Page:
Therapeutic management of bovine teat papillomatosis.
papillomatosis in crossbred milch cows bearing multiple mammary papillomas involving either teats only or affecting
teats and udder both respectively. Histopathological studies were made to confirm the diagnosis of teat papillomas.
Clinical recovery was achieved in 7 out of 10 clinical cases of teat papillomatosis.
Keywords: Antimony thiomaleate; bovine; papillomatosis; teat; udder
Cutaneous warts or papillomas are the most common dermatological affection of cattle, horses, goats, sheep, dogs, cats and many other domesticated and wild animals including marine mammals throughout the globe and the causative agent of which has been ascribed to be the papilloma virus from the family papilloma viridae. Bovine papilloma virus (BPV) is reported to be of 10 types (Hatama et al., 2008). Only BPV type 1 and 2 were reported from India (Singh et al., 2009 and Pangty et al., 2010).
Infectious cattle cutaneous papillomatosis or warts are commonly regarded as either hyperplasia or benign neoplastic conditions caused by bovine papilloma virus (Boiron et al., 1964). Warts although have been classified as viral, fungal, mosaic, filiform, seborrhoeic and keratocanthoma (Shastry, 2004 and Vegad, 1995), virus induced papilloma or the warts are the most common clinical entity in cattle. The common warts of cattle and horses are transmissible by intradermal injection and are caused by a virus with location and host specificity. Cutaneous papillomas may interfere with handling, feeding, breathing and even eyesight of calves depending on the part of the body involved whereas teat papillomatosis pose severe milking problems and make teat skin prone to secondary bacterial invaders resulting in mastitis.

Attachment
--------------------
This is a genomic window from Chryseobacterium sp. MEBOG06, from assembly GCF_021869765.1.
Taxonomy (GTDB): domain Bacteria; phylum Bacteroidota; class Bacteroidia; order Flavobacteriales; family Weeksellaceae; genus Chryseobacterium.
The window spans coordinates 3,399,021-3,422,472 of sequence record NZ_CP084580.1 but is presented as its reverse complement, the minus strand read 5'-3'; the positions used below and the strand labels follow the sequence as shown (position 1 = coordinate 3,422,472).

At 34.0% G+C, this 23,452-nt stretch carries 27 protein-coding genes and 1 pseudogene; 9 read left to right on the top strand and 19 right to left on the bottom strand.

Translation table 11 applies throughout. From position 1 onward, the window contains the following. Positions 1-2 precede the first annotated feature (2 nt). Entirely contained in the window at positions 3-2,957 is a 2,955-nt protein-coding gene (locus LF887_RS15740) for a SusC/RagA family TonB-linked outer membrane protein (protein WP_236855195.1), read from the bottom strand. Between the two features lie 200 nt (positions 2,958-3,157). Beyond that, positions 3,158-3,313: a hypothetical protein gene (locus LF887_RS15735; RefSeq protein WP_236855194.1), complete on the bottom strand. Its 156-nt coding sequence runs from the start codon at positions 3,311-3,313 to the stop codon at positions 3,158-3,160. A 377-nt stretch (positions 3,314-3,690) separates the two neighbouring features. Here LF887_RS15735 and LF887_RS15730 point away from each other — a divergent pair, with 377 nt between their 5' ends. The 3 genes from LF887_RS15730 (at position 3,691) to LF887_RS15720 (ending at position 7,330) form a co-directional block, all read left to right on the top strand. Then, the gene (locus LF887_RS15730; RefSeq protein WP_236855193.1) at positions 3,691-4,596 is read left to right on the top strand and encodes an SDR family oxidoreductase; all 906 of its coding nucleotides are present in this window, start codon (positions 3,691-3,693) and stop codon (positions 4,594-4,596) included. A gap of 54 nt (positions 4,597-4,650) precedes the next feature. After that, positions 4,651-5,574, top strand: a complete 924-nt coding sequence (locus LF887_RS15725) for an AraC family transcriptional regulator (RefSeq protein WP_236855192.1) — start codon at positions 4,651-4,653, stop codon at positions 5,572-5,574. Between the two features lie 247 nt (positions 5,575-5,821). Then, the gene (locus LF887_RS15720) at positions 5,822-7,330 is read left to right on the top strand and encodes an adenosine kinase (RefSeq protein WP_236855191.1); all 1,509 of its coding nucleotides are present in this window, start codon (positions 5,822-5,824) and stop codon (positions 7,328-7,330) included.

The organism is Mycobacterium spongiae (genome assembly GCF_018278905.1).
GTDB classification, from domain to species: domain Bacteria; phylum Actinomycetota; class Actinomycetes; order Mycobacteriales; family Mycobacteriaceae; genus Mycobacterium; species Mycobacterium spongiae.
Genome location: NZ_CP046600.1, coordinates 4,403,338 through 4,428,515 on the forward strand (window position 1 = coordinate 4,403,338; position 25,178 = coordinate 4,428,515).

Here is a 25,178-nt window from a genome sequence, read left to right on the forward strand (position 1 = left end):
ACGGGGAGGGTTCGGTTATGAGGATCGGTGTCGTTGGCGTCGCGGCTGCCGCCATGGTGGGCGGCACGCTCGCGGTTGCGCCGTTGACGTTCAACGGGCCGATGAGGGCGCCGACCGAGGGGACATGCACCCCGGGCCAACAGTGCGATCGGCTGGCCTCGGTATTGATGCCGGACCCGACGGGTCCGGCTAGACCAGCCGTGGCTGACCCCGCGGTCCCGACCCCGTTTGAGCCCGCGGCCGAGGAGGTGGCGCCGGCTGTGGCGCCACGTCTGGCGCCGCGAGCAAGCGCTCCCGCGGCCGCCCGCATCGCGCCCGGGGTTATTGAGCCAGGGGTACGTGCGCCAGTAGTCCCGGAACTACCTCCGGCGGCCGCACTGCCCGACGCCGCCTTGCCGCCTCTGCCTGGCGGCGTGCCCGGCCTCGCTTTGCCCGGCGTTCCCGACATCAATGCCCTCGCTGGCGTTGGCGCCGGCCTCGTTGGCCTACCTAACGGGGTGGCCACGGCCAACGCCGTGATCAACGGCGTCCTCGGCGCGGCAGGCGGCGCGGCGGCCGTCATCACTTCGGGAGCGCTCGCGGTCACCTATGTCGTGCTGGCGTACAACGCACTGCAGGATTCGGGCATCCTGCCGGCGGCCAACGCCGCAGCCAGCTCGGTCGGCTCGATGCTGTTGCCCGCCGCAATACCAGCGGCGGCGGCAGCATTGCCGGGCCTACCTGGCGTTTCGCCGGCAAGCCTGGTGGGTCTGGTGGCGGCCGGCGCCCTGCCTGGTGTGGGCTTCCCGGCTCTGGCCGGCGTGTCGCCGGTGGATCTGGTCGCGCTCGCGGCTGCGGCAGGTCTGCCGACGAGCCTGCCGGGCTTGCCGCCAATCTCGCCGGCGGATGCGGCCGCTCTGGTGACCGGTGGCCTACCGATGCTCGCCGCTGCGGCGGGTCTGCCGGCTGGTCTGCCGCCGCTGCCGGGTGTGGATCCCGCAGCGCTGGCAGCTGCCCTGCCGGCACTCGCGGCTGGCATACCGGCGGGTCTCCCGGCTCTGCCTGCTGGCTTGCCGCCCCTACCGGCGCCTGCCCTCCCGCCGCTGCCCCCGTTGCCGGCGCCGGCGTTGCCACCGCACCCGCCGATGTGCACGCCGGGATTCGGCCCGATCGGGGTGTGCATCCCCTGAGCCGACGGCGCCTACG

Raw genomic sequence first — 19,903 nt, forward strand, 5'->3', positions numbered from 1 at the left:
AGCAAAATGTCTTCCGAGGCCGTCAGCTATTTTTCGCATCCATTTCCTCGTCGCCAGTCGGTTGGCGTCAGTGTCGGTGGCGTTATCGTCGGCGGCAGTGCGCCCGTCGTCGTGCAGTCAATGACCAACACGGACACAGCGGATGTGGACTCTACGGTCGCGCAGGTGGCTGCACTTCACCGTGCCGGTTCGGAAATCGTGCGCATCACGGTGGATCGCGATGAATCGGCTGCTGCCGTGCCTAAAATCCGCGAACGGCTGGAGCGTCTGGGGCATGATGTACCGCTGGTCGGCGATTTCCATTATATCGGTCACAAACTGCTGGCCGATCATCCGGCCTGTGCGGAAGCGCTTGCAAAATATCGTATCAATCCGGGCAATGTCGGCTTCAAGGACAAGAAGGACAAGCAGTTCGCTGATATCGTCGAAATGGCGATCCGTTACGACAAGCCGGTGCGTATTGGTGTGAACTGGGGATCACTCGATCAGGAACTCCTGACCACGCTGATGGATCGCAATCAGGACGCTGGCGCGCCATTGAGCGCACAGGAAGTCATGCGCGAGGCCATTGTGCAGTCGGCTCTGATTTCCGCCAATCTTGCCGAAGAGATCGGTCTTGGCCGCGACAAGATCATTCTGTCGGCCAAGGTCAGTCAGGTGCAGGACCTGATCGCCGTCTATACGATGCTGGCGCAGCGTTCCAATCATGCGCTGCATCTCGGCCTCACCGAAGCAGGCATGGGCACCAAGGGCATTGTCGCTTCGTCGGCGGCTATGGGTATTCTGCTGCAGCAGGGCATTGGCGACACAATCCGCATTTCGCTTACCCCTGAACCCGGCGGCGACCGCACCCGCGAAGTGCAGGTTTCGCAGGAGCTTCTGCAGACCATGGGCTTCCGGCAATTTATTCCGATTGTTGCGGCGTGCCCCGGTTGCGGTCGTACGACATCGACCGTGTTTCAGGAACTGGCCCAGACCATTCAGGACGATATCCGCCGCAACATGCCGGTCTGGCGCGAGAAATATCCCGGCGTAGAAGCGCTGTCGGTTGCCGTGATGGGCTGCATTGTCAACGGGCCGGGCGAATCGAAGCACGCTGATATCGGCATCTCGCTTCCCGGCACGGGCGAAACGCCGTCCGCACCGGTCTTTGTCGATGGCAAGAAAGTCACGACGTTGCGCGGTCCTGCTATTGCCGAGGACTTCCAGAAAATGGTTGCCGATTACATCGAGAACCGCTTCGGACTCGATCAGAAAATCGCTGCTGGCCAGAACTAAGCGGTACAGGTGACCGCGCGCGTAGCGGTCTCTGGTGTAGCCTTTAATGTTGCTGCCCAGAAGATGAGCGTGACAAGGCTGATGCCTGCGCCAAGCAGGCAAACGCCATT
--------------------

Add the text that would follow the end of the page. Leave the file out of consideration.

A number of drugs with variable efficacy have been tried to treat papillomatosis. Sony and Parekh (1977) successfully used some of the homeopathic drugs in heifers. Spontaneous cases of cutaneous warts were successfully treated with Thuja 30, a homeopathic medicine and two cases of extensive papillomatosis were successfully treated accordingly with the same (Somvanshi and Sharma, 1986). Antimony preparations with varying efficacy had also been used (Rajguru et al., 1988 and Wadhwa et al., 1992). The present communication deals with therapeutic management of teats and udder warts by Lithium antimony thiomalate.
Materials and Methods
Therapeutic studies were made on 10 spontaneous cases of teat papillomatosis (in six crossbred Jersey and four crossbred Holstein Friesian milch cows) in dairy herds under Kolkata Pinjrapole Society at Anandanagar, Gayeshpur Municipality, Nadia district, West Bengal, India. No cutaneous lesions other than warts either on teat or on teats and udder both, were found on any other part of the affected cows. Detailed clinical examination and gross morphological studies of the clinically affected 10 cross bred animals revealed that warts were pedunculated, filiform with rough external surface in six cross jersey cows (Fig. 1), while in the remaining four (4) animals they were of large frond and sessile type. There was progressive development of multiple irregular hard projections like warts over the normal udder and teats both (in 6 cows) and over teats only in four (4) cows since last few months. Clinically the cases were diagnosed to be the teat papillomas. Biopsy materials were taken in 10% neutral buffered formalin (NBF) for histopathological studies.
Treatment and results